In order to crack the top four he’s going to have to pass Berdych (No. 6), Ferrer (No. 5) and either Nadal (No. 4) or Andy Murray (No. 3), and he’ll need to do it at the larger tournaments, i.e., the Masters 1000s and Slams, to make the semifinals or better. Though Berdych may not be a threat — Del Potro only lost to him once this year and that was on Madrid’s Smurf clay — Del Potro got pasted by Ferrer this year. In three matches, the Argentine didn’t take one set off Ferrer, including a 6-3, 6-2, 6-3 loss at Wimbledon. And though they haven’t played since 2009, Del Potro doesn’t match up well against Murray, trailing the head-to-head 5-1. As for Nadal, that’s going to be a surface-specific matchup, and it’ll turn in large part on Nadal’s fitness and form. Throw Roger Federer and Novak Djokovic into the mix, and that’s a whole lot of talent that Del Potro may need to get the better of on the biggest stages in order to rack up the points.
I’ve never questioned Del Potro’s talent, but sometimes his personality gets the better of him. He truly seems humbled to be playing alongside some of the greatest ever and has the tendency to mentally concede matches against them when the pressure is on. All four of his Grand Slams ended at the hands of a top-five player, and three of them were straight-set losses. So the question is whether he can play these big matches with full belief and expectation that he can win. We saw glimpses of this edge toward the end of the season with his two wins over Federer. But until I get a glimpse of him in Australia the jury is still out.
The thing is, Del Potro really hasn’t had to play under huge amounts of pressure and expectation in his career. When he won the U.S. Open in 2009 he did so as a massive underdog. In 2010, the year he would have faced the most pressure to perform, he had that season-ending wrist injury. Since,, Del Potro has had the luxury of playing under very little pressure. Wins were great, losses were understandable. That all changes next year, when he’ll be expected to win, to make deep runs at Slams and contend for major titles. I’m just not convinced (yet) he can handle that spotlight.
Dimon: That’s some impressive number-crunching there, Courtney. While the playing styles of Del Potro and Ferrer are nothing alike, their results are strikingly similar. Ferrer lost six matches in 2012 to people not named Djokovic, Federer, Murray or Nadal. He was 0-3 against Djokovic, 0-3 against Nadal, 0-2 against Federer and 1-1 against Murray (that’s 1-9 total versus the big four). Still, by beating up on the rest of the competition (a ridiculous 75-6 against everyone else), he was easily good enough to finish No. 5 with room to spare and reach the brink of No. 4. Del Potro will never play as many matches as Ferrer, nor should he, but he has made and can continue to make similar mincemeat out of non-big four opponents. If he does, it will be enough to compensate for failures against Djokovic, Federer, Murray, and Nadal.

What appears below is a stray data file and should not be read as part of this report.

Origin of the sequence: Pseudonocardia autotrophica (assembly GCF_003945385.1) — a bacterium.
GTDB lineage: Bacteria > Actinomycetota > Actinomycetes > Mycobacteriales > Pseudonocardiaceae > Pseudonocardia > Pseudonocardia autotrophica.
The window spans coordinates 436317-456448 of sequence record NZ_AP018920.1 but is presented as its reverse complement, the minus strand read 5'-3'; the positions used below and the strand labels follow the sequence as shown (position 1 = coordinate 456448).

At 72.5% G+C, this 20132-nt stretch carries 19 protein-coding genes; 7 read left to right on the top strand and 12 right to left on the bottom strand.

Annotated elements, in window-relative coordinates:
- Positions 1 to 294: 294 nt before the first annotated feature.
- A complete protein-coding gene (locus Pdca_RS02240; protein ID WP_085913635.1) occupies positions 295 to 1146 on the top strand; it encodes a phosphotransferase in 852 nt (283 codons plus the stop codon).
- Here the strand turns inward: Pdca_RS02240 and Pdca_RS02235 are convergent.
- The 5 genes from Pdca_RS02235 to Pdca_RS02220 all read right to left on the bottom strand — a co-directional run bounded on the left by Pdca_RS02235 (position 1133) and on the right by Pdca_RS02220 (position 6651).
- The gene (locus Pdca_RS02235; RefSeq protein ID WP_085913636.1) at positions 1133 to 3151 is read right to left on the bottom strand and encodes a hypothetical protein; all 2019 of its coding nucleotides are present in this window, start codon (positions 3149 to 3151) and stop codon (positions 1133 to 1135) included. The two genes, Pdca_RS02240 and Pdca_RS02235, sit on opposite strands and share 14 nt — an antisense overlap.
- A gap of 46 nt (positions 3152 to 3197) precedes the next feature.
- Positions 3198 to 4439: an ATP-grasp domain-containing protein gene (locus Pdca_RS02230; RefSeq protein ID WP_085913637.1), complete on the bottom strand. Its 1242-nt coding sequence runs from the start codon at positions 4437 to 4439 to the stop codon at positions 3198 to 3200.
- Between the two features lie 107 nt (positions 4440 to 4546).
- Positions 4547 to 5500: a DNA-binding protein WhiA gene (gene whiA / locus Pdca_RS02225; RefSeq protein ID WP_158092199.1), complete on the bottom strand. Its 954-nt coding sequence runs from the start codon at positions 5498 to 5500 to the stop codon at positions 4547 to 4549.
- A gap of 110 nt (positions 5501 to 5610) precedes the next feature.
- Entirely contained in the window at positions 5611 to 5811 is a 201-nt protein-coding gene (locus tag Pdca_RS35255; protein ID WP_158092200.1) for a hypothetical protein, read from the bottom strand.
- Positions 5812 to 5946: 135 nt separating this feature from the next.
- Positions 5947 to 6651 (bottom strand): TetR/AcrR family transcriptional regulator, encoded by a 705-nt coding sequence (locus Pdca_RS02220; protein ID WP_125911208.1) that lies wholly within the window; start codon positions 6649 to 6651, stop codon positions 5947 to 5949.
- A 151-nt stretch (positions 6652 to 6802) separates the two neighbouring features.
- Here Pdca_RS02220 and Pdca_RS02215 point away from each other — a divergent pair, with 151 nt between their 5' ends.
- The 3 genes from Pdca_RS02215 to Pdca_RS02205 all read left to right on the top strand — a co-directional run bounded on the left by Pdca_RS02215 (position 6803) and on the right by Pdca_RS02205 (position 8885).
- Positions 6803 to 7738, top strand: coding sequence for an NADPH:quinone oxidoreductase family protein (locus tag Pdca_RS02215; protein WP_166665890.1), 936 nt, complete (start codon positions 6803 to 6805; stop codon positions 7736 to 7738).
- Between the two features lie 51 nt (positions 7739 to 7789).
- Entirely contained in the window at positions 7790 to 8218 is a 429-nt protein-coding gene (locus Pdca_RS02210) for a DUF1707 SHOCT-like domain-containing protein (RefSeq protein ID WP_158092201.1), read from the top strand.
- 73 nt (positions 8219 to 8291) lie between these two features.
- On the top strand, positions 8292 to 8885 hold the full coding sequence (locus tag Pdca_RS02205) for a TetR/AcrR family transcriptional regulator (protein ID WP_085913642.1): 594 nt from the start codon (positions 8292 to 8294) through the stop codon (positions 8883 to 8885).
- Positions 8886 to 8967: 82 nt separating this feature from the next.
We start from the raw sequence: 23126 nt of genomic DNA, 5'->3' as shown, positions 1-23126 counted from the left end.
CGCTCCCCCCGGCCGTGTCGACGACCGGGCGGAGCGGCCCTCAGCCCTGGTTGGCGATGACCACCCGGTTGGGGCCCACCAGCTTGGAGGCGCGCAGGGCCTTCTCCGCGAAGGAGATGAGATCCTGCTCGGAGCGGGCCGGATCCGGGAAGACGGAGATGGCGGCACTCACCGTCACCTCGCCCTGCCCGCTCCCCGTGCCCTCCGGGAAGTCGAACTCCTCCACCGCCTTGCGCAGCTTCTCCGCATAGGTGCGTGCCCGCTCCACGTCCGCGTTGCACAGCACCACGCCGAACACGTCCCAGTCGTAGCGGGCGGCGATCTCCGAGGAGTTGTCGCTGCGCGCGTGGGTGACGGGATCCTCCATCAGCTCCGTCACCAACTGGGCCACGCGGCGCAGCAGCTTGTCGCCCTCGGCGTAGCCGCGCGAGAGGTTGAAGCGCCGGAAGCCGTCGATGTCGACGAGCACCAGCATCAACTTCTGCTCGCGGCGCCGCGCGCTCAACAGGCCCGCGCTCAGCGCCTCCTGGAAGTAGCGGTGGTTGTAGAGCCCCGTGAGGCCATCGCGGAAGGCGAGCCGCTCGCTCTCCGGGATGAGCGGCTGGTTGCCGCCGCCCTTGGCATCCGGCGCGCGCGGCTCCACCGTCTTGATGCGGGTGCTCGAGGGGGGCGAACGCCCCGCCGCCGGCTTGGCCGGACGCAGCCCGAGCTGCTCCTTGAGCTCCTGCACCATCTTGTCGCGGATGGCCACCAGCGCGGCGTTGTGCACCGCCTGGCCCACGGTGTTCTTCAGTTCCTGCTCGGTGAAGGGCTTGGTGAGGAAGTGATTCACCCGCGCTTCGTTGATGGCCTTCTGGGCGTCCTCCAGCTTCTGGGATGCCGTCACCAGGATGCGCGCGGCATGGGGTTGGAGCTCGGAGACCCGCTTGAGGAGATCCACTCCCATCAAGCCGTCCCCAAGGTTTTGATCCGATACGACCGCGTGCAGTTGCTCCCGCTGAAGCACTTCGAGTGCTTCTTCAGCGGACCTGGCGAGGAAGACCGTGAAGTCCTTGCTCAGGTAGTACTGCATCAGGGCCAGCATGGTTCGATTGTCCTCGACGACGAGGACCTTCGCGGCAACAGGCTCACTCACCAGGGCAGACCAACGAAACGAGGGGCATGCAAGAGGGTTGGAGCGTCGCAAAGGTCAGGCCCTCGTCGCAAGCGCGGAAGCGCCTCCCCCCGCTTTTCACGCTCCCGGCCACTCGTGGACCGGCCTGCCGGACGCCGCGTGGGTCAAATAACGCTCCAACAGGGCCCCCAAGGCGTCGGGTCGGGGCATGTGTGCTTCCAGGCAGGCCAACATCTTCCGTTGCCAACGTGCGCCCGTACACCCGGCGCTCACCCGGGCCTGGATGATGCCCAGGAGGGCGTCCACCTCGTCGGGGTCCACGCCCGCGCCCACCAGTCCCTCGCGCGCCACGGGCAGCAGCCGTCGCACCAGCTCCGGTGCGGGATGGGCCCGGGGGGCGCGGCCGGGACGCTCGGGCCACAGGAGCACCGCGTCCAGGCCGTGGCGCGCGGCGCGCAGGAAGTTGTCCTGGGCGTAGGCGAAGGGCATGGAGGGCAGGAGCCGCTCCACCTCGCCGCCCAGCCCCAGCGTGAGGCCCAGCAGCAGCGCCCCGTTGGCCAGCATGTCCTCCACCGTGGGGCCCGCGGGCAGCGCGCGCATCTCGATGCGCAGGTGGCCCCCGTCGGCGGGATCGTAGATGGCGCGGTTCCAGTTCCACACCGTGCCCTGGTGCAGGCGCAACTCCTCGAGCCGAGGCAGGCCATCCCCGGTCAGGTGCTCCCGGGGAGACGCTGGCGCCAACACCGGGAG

That being said, I expect better results from Del Potro than his 3-9 mark against the big four in 2012 (1-3 vs. Djokovic, 2-6 vs. Federer, and he did not face Murray or Nadal). The fact that he won two in a row against Federer to end the season, including one in Federer’s backyard at an event the Swiss had won five times, inspires confidence. In four matches against Djokovic, the first resulted in a Del Potro victory, the second was a blowout loss due almost entirely to wrist issues, the third featured what was widely considered to be the best set of tennis of the entire year (second set of their U.S. Open quarterfinal), and the most recent was an entertaining, three-set battle at the World Tour Finals. As for how he measures up against Nadal, Del Potro has left no doubt. The 6-2, 6-2, 6-2 drubbing at the 2009 U.S. Open is without question the biggest injury-free beatdown Nadal has ever received. In 2011, Del Potro lost two thrillers to Nadal on grass and clay, the surfaces that are least favorable to the Argentine in that matchup.
As for the question about a Grand Slam title, I will — for now — back Del Potro to win one. I believe we will enjoy another season of parity with four different winners, one being Del Potro. However, I also believe he can crack the big four code even without one. With Nadal bringing more questions than answers into the season and with Federer cutting back on his schedule at 31, one major final plus an additional semifinal may be enough for the affable Argentine.